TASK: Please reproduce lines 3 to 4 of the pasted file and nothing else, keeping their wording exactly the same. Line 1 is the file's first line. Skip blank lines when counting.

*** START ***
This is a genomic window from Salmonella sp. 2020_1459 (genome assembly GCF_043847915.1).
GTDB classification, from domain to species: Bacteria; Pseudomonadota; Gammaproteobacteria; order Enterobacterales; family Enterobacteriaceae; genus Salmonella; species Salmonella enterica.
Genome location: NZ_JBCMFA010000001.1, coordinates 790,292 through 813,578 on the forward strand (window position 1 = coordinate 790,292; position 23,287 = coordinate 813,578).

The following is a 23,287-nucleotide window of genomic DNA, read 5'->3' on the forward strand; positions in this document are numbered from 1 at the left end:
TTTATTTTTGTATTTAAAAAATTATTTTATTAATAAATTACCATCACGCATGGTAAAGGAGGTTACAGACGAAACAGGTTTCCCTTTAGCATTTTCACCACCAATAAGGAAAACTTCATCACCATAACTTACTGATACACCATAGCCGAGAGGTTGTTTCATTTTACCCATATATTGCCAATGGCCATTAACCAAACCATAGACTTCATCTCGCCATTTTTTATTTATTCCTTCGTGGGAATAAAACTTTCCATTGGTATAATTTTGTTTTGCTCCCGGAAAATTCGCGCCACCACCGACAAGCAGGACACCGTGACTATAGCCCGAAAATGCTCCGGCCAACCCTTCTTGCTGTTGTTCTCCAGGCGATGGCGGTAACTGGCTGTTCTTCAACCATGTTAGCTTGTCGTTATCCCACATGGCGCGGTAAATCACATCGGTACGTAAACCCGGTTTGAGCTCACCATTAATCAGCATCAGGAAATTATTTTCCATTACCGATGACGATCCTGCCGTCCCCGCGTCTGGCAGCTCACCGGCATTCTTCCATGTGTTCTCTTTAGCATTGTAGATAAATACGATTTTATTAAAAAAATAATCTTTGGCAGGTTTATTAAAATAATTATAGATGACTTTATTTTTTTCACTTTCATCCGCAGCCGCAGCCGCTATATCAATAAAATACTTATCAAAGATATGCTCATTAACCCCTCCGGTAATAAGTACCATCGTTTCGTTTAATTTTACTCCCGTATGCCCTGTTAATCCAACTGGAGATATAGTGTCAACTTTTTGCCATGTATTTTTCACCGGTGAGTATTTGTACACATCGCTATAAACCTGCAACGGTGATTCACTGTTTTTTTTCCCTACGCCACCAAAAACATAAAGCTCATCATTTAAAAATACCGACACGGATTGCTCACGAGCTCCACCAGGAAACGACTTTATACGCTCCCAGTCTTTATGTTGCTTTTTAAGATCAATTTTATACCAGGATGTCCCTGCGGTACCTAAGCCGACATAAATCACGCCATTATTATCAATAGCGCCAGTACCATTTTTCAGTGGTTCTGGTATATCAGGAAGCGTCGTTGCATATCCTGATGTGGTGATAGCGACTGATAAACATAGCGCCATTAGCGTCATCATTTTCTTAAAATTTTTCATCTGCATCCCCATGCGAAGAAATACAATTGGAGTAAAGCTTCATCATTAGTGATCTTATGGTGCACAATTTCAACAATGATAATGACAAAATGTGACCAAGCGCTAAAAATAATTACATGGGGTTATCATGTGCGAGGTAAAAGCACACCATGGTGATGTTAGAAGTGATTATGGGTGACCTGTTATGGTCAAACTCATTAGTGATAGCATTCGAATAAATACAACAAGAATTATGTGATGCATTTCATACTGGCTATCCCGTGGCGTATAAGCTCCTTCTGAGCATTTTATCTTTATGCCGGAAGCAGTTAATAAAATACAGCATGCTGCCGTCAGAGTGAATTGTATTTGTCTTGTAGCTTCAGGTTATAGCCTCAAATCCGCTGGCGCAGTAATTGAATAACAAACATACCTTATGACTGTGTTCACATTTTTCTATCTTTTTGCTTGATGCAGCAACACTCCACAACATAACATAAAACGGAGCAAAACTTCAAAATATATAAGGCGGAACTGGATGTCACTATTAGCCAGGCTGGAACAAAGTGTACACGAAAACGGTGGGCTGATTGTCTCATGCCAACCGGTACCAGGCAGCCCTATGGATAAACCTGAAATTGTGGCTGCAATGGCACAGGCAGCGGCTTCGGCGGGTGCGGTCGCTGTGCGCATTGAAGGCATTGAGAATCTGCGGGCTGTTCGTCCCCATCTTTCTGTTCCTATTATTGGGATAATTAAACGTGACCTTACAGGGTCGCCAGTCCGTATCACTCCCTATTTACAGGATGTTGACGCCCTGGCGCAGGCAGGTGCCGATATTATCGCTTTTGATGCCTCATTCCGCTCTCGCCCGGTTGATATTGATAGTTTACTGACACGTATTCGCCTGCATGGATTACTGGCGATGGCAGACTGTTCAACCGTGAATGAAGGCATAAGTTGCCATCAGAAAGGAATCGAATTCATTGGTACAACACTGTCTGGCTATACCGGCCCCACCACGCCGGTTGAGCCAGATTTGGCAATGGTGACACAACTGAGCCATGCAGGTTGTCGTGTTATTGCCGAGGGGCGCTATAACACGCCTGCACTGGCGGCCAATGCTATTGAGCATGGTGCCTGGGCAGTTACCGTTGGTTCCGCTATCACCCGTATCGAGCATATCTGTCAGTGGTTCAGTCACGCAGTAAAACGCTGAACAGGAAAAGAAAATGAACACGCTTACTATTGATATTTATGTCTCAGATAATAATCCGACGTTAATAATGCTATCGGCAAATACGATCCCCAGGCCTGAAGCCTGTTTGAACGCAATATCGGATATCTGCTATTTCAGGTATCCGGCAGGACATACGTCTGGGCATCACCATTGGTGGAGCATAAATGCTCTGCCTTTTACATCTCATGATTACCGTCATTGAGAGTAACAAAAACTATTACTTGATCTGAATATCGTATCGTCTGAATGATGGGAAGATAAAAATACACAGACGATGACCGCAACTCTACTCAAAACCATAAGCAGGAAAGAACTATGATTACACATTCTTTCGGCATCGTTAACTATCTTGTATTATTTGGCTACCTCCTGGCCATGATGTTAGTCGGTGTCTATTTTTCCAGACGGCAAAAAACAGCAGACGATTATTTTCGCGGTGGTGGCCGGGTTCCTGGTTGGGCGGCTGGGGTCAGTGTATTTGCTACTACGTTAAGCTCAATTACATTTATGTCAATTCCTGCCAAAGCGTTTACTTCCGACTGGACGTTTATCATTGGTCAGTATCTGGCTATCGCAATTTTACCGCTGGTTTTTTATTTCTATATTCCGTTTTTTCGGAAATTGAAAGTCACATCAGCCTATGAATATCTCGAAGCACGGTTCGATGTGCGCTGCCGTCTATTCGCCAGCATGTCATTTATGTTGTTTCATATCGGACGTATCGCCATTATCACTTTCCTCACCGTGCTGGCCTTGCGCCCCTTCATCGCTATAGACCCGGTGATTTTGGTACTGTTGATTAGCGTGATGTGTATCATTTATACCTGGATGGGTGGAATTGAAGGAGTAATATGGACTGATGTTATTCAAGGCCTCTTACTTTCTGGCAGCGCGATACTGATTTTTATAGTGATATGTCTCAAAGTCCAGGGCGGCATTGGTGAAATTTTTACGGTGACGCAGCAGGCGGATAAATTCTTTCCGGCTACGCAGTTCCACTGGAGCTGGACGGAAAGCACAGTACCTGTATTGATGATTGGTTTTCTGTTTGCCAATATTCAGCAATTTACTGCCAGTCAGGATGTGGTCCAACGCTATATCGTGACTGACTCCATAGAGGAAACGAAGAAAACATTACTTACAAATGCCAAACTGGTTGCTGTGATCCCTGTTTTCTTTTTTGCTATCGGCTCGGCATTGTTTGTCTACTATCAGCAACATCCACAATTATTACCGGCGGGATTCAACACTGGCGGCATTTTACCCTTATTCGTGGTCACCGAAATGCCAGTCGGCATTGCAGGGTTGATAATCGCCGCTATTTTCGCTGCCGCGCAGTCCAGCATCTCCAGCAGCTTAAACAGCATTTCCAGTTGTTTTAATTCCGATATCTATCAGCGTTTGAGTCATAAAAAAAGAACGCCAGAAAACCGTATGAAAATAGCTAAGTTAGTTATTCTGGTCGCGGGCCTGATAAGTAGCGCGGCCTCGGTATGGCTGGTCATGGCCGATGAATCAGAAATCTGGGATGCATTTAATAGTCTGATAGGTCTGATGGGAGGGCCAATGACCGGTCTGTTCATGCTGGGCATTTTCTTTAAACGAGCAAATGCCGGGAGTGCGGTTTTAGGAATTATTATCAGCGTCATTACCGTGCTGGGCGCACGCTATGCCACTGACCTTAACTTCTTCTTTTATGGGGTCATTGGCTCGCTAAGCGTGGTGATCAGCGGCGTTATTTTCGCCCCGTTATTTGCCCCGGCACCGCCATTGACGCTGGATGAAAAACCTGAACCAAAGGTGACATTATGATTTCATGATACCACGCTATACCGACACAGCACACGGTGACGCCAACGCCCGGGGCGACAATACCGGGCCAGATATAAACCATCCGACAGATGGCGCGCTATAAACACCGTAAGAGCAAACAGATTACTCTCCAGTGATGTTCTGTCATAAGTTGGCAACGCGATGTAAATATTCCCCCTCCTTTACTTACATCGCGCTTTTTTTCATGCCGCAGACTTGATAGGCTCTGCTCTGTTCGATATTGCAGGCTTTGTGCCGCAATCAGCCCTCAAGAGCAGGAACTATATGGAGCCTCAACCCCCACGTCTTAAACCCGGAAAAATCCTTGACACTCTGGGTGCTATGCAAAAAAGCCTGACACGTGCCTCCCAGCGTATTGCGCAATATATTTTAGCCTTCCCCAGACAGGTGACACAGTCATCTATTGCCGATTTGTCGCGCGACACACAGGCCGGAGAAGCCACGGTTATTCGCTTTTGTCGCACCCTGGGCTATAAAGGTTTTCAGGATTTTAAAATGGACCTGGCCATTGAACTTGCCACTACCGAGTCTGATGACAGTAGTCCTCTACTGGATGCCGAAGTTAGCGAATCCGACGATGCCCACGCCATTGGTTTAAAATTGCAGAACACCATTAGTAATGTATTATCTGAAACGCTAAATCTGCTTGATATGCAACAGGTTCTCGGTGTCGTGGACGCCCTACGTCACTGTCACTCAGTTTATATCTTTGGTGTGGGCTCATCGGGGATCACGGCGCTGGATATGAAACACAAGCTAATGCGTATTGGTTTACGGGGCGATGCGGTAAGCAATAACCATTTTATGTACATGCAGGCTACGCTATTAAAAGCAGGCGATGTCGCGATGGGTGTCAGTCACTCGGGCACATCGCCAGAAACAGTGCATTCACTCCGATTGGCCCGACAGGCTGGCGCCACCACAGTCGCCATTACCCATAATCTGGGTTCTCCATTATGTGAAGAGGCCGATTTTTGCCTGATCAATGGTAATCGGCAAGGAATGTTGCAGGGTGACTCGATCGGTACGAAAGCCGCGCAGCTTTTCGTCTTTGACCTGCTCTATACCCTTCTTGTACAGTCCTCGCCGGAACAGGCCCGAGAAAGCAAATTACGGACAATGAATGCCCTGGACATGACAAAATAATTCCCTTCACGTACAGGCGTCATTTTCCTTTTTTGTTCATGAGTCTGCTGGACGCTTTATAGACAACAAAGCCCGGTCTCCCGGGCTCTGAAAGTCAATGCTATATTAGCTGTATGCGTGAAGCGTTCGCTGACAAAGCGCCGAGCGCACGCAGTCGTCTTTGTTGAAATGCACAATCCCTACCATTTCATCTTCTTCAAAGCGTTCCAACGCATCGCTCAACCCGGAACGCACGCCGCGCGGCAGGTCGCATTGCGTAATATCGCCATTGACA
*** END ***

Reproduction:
Genome location: NZ_JBCMFA010000001.1, coordinates 790,292 through 813,578 on the forward strand (window position 1 = coordinate 790,292; position 23,287 = coordinate 813,578).

The following is a 23,287-nucleotide window of genomic DNA, read 5'->3' on the forward strand; positions in this document are numbered from 1 at the left end: